Disasters - Risk Assessment
Here are a few guidelines that can help in evaluating risk. As you can see, you could add numeric values and with a spreadsheet and a little time you could build a fairly good tool for evaluating your risks. Everyone would put different values for each item, but this just a reasoning tool not a hard and fast set of guidelines. You can assign your own weight to each item and use this method to determine which risks are the most important to mitigate.
Risk Assessment Tool
When we were deciding where we wanted to live, we traveled through several states looking at communities that were interesting to us. We were very surprised to see how many communities are located directly below an earthen water reservoir. We wondered how many people in these communities were aware of their ever present hazard. In the case of an earthquake they could lose everything from a hazard they may not realize even exists. Since my wife had lost her home to an earthen dam failure we consider the risk of living in an area like that as unacceptable.
Whether you agree in this specific case that the risk is not acceptable is not my point. I am just suggesting that you become more aware of the day-to-day risks that you are living with now. Be sure to look at maps, research flood zones, ask about tornadoes, hurricanes, record snow storms, ice storms and other natural hazards. Has your neighbor had his basement flooded? Make it a point to be aware of what you are facing in terms of locality based disasters.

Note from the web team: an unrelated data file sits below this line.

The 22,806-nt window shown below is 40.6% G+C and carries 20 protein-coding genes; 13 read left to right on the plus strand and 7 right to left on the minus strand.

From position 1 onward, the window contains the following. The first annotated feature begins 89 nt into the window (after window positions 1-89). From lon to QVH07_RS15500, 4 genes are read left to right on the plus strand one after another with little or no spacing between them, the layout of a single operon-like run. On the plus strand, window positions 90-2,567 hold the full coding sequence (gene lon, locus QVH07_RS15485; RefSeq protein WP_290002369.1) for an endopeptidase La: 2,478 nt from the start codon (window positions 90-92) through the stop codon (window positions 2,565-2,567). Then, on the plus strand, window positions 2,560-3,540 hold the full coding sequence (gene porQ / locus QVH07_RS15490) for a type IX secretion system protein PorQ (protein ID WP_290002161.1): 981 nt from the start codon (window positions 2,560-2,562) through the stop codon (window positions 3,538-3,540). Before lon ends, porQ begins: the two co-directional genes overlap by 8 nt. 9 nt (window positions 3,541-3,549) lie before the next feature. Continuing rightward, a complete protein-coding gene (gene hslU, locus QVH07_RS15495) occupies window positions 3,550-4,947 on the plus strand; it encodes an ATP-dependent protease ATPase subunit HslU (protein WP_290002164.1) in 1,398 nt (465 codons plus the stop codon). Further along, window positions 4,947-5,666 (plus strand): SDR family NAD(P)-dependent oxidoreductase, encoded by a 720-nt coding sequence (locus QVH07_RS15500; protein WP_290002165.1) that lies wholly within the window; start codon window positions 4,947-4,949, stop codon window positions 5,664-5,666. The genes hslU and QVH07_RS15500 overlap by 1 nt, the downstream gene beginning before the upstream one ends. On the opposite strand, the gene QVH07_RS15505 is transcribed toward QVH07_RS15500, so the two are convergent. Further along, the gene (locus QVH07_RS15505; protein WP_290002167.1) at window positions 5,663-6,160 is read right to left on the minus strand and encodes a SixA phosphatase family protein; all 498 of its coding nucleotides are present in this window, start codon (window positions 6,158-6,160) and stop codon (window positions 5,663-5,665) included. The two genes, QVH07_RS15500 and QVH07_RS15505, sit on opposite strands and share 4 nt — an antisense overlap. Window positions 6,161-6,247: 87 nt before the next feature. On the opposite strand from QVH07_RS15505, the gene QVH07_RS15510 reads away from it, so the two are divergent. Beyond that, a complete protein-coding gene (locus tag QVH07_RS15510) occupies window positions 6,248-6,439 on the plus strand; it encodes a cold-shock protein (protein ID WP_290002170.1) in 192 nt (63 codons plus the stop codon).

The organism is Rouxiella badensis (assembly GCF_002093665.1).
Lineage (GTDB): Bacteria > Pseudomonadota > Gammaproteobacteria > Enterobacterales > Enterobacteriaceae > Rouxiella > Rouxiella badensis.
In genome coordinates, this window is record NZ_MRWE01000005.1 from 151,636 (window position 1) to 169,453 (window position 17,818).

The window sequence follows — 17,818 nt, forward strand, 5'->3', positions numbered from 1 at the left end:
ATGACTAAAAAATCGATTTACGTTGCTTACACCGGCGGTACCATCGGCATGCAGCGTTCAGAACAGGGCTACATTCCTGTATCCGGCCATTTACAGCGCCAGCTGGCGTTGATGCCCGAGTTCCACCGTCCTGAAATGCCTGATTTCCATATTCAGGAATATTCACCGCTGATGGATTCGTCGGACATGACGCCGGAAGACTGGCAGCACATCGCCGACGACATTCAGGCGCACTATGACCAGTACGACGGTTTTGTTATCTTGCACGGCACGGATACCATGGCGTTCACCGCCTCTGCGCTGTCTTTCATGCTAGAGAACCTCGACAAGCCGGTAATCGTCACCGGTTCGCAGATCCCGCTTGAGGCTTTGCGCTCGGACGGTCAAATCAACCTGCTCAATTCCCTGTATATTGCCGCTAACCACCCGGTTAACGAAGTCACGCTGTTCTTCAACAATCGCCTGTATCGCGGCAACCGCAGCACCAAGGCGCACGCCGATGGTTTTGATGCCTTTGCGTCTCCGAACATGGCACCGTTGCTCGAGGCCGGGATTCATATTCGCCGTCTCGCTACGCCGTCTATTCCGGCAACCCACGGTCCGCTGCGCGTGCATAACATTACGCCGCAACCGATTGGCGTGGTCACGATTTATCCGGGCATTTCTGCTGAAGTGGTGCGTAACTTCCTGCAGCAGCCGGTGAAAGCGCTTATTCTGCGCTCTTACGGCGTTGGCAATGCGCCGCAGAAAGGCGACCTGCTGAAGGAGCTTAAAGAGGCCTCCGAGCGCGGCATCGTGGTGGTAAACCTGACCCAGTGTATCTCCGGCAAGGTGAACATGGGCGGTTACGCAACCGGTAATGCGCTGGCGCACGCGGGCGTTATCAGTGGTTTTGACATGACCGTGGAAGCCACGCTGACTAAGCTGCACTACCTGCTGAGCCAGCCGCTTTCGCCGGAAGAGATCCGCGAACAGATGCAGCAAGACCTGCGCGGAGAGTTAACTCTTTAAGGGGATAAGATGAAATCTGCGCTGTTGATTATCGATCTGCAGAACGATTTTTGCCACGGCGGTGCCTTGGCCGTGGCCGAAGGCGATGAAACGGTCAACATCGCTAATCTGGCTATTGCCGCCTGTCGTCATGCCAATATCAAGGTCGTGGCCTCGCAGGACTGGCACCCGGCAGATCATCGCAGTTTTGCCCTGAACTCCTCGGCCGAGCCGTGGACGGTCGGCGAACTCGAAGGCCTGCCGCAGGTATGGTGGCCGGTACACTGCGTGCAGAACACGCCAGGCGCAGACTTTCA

Are there railroad tracks nearby or a highway? I took a course one time on emergency preparations for the county where I lived. I was horrified at the nature of the chemicals and other products that are shipped by rail and highway in this country. It's important to be generally aware of these things. We may be forced to live with these risks, but we have a choice in how we prepare ourselves and communities in case the unthinkable happens.
Most of the time we understand the risks of life and are more than happy to accept the risks so that we can get more enjoyment out of life. Since I celebrate the independent type person I have no issue here. However, when you take risks, do the simple things that can make what might appear to a be a dangerous sport or occupation as safe as possible. There are others around you that care and they may be placed in difficult circumstances if you fail to take sensible precautions. If you are severely injured (often the result of a simple mistake) the penalties can easily exceed anything we can imagine and quickly negate any benefit we think we receive by taking unwarranted risk.
Car accidents and other largely unpreventable situations are tough enough. Don't invite disaster.
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